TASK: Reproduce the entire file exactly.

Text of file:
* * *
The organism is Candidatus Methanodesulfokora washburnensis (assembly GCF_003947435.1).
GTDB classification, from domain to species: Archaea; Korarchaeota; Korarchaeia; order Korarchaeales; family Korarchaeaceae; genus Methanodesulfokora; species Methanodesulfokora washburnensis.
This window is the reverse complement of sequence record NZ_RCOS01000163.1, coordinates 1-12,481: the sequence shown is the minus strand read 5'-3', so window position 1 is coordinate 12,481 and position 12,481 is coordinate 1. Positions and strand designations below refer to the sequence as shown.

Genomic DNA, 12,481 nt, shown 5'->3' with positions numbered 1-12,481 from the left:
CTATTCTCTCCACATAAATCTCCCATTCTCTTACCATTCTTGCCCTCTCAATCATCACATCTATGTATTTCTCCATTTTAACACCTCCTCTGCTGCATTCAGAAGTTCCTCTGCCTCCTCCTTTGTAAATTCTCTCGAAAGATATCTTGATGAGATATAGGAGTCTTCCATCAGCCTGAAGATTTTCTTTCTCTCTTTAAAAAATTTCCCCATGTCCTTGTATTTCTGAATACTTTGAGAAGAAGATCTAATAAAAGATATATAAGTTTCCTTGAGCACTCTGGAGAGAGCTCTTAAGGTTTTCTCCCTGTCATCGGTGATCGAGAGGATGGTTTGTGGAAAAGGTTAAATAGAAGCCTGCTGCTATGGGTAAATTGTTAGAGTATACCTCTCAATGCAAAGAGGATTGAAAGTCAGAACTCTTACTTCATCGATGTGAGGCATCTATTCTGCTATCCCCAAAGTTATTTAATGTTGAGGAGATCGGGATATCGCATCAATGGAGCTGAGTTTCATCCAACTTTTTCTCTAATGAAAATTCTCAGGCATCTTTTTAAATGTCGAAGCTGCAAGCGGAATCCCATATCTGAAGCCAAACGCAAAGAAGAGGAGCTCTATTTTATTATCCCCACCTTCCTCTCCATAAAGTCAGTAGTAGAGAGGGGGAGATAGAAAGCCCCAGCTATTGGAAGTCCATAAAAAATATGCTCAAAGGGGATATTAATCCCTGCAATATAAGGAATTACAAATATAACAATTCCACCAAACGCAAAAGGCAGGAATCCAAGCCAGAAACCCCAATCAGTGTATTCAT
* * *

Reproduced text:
The organism is Candidatus Methanodesulfokora washburnensis (assembly GCF_003947435.1).
GTDB classification, from domain to species: Archaea; Korarchaeota; Korarchaeia; order Korarchaeales; family Korarchaeaceae; genus Methanodesulfokora; species Methanodesulfokora washburnensis.
This window is the reverse complement of sequence record NZ_RCOS01000163.1, coordinates 1-12,481: the sequence shown is the minus strand read 5'-3', so window position 1 is coordinate 12,481 and position 12,481 is coordinate 1. Positions and strand designations below refer to the sequence as shown.

Genomic DNA, 12,481 nt, shown 5'->3' with positions numbered 1-12,481 from the left:
CTATTCTCTCCACATAAATCTCCCATTCTCTTACCATTCTTGCCCTCTCAATCATCACATCTATGTATTTCTCCATTTTAACACCTCCTCTGCTGCATTCAGAAGTTCCTCTGCCTCCTCCTTTGTAAATTCTCTCGAAAGATATCTTGATGAGATATAGGAGTCTTCCATCAGCCTGAAGATTTTCTTTCTCTCTTTAAAAAATTTCCCCATGTCCTTGTATTTCTGAATACTTTGAGAAGAAGATCTAATAAAAGATATATAAGTTTCCTTGAGCACTCTGGAGAGAGCTCTTAAGGTTTTCTCCCTGTCATCGGTGATCGAGAGGATGGTTTGTGGAAAAGGTTAAATAGAAGCCTGCTGCTATGGGTAAATTGTTAGAGTATACCTCTCAATGCAAAGAGGATTGAAAGTCAGAACTCTTACTTCATCGATGTGAGGCATCTATTCTGCTATCCCCAAAGTTATTTAATGTTGAGGAGATCGGGATATCGCATCAATGGAGCTGAGTTTCATCCAACTTTTTCTCTAATGAAAATTCTCAGGCATCTTTTTAAATGTCGAAGCTGCAAGCGGAATCCCATATCTGAAGCCAAACGCAAAGAAGAGGAGCTCTATTTTATTATCCCCACCTTCCTCTCCATAAAGTCAGTAGTAGAGAGGGGGAGATAGAAAGCCCCAGCTATTGGAAGTCCATAAAAAATATGCTCAAAGGGGATATTAATCCCTGCAATATAAGGAATTACAAATATAACAATTCCACCAAACGCAAAAGGCAGGAATCCAAGCCAGAAACCCCAATCAGTGTATTCAT